The Toronto Star - How we're helping cities to go green (10 December 2007) The C40 Cities Climate Leadership Group, chaired by London Mayor Ken Livingstone, is hosting workshops for senior municipal officials from around the globe. The 40 cities in the group each have a population of more than 3 million. Toronto Mayor David Miller is on the steering committee and C40 manager Simon Reddy describes Toronto as 'out there with the leaders of the pack concerning climate change'. Reddy says that Toronto plays a 'key role' in the organization because of two things: It is one of only a handful of member cities with a Climate Change Action Plan, and it has a dedicated agency—the Atmospheric Fund—to make the plan reality. Philip Jessup, executive director of the Toronto Atmospheric Fund, is giving a keynote speech on plug-in hybrid (gas/electric) cars.
The Toronto Star - NHLers to help Suzuki ice global warming (8 December 2007) In a first for a major North American professional sports league, the National Hockey League Players Association is teaming up with the David Suzuki Foundation to promote action on climate change. And players are taking the lead by buying carbon credits to offset the environmental impact of their extensive travel during hockey season. The initiative, spearheaded by Boston Bruins defenceman Andrew Ference, has really caught fire, said Paul Kelly, executive director of the players' group. More than half of the league's 700-plus players have already signed up, said Kelly, who expects more than 500 will eventually participate. 'We players really want to show our fans and the kids who look up to us that action is louder than words and going carbon neutral is a big start for us,' said Ference. The clean energy projects chosen by the Suzuki foundation meet the so-called gold standard for carbon offsets.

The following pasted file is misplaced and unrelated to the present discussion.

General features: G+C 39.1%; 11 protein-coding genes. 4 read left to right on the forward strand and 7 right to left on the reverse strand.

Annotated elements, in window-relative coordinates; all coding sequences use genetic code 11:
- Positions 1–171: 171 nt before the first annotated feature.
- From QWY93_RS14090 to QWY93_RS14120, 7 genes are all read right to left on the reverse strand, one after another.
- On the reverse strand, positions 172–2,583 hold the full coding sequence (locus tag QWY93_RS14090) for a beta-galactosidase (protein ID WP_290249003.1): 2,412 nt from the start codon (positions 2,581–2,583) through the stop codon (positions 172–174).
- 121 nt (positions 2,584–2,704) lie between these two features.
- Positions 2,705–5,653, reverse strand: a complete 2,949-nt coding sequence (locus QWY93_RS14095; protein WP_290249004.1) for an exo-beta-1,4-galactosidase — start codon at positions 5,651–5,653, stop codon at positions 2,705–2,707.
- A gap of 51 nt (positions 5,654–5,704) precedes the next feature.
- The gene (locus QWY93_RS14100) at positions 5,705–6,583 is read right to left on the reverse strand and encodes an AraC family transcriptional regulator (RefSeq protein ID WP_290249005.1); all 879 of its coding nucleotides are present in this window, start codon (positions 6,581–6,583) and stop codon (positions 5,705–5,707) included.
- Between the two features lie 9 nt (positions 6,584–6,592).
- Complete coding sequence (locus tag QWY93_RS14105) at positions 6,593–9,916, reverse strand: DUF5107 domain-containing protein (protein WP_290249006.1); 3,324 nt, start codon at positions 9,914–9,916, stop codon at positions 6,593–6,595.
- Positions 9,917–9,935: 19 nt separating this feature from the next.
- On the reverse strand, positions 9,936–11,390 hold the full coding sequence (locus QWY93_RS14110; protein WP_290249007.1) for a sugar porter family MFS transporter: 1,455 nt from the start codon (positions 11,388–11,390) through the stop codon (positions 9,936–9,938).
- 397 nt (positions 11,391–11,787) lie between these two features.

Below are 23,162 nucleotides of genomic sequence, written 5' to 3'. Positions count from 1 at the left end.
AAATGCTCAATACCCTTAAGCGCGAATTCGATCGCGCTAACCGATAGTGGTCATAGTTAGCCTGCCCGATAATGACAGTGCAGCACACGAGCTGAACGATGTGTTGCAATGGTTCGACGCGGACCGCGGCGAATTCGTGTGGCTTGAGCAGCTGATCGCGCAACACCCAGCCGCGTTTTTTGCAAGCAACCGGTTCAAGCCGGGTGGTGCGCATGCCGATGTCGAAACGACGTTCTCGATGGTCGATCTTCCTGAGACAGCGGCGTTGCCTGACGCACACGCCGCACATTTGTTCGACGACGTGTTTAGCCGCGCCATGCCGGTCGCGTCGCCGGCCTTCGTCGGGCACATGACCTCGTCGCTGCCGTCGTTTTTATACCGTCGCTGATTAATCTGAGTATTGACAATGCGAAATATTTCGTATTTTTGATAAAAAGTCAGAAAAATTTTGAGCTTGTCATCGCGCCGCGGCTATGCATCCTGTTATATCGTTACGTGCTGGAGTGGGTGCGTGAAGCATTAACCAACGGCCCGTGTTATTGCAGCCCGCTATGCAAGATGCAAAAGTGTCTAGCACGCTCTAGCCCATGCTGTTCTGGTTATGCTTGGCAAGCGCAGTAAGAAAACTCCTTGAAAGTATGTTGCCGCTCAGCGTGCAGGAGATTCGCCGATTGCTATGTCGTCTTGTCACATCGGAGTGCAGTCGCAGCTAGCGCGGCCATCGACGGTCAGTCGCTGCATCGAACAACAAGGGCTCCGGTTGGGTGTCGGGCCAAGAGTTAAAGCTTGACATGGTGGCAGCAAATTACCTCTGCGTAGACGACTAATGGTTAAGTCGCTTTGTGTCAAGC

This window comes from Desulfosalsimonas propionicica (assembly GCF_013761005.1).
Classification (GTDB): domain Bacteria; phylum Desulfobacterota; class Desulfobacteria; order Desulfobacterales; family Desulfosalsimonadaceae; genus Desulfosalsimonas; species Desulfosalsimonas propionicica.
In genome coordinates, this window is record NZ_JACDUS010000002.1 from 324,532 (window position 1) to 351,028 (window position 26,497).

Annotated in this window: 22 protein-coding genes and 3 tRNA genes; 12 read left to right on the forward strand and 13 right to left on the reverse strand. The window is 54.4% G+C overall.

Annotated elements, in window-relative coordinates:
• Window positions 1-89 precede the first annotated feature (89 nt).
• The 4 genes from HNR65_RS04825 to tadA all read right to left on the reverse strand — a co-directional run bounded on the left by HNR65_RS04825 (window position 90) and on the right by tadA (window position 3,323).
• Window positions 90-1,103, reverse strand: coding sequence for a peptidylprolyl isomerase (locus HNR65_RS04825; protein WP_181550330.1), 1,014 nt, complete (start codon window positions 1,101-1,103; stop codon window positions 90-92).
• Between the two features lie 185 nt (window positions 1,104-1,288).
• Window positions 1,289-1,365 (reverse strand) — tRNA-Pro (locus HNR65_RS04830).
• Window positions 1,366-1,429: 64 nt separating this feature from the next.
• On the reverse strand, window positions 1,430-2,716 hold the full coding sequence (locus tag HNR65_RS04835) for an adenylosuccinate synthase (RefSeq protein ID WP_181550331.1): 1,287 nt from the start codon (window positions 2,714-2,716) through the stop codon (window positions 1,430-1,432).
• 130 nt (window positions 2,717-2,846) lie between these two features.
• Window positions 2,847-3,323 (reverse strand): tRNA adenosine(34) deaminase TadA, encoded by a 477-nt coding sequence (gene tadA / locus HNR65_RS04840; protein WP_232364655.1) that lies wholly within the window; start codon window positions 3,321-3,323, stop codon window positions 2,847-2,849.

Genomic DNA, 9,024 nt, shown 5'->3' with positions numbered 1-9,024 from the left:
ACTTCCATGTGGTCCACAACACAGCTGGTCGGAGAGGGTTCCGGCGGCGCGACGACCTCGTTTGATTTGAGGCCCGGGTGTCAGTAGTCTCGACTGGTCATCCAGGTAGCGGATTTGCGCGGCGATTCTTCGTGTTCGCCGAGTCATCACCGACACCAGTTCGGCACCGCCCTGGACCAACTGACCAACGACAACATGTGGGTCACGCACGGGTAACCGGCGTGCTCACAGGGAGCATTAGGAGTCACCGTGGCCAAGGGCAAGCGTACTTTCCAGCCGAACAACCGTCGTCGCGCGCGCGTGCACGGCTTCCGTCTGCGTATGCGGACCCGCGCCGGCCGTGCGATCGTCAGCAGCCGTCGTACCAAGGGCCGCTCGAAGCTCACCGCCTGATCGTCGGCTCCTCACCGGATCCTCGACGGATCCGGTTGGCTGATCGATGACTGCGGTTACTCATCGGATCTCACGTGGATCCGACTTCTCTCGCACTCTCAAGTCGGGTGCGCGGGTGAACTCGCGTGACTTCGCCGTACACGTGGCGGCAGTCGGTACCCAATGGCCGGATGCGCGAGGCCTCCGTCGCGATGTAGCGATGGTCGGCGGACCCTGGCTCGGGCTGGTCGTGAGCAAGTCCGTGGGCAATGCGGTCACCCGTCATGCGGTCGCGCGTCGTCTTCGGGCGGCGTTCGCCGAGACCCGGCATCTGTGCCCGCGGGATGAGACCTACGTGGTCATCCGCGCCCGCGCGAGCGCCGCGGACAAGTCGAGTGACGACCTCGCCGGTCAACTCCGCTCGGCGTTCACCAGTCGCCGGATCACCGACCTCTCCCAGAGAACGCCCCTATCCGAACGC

The Canadian Press - N.S. to protect 14,000 hectares on Eastern Shore (8 December 2007) An agreement to protect about 14,000 hectares on Nova Scotia's Eastern Shore was heralded by the province as a groundbreaking step toward its land-preservation goals. The proposed Ship Harbour Long Lake wilderness area features more than 50 lakes, numerous wetlands and waterways, and a number of at-risk species. 'Its rugged terrain, pristine lakes, rocky shorelines, and old forest are remarkable . . . ,' Premier Rodney MacDonald said, adding that the designation will help the province reach its goal to protect 12 per cent of its land mass by 2015. Chris Miller of the Canadian Parks and Wilderness Society, one of several environmental groups involved with crafting the agreement, said, 'A legislated commitment to protect 12 per cent of Nova Scotia, followed up by quick action to make that target a reality—that's impressive and people across the country are starting to take notice of that.'
The Victoria Times Colonist on TM Best at Easing Blood Pressure (10 December 2007) Transcendental Meditation could help those with high blood pressure, according to an analysis of 107 studies on stress reduction and high blood pressure in Current Hypertension Reports. The new analysis reviewed trials of all stress reduction and relaxation methods in which participants had high blood pressure. TM was found to produce a statistically significant reduction in high blood pressure not found with other forms of relaxation, meditation, biofeedback, or stress management. The magnitude of the changes in blood pressure with TM are at least as great as those found with major changes in diet or exercise.
These are a few of the news reports reflecting Canada's rising invincibility from the growing Yogic Flying groups across Canada and the Invincible America Assembly at Maharishi University of Management and Maharishi Vedic City, USA.
For further information on creating invincibility for your nation, please visit: www.globalgoodnews.com/invincibility.
Copyright © 2007 Global Good News(sm) Service
Global Good News comment:
For information about Maharishi's seven-point programme to create a healthy, happy, prosperous society, and a peaceful world, please visit: Global Financial Capital of New York.
Translation software is not perfect; however if you would like to try it, you can translate this page using: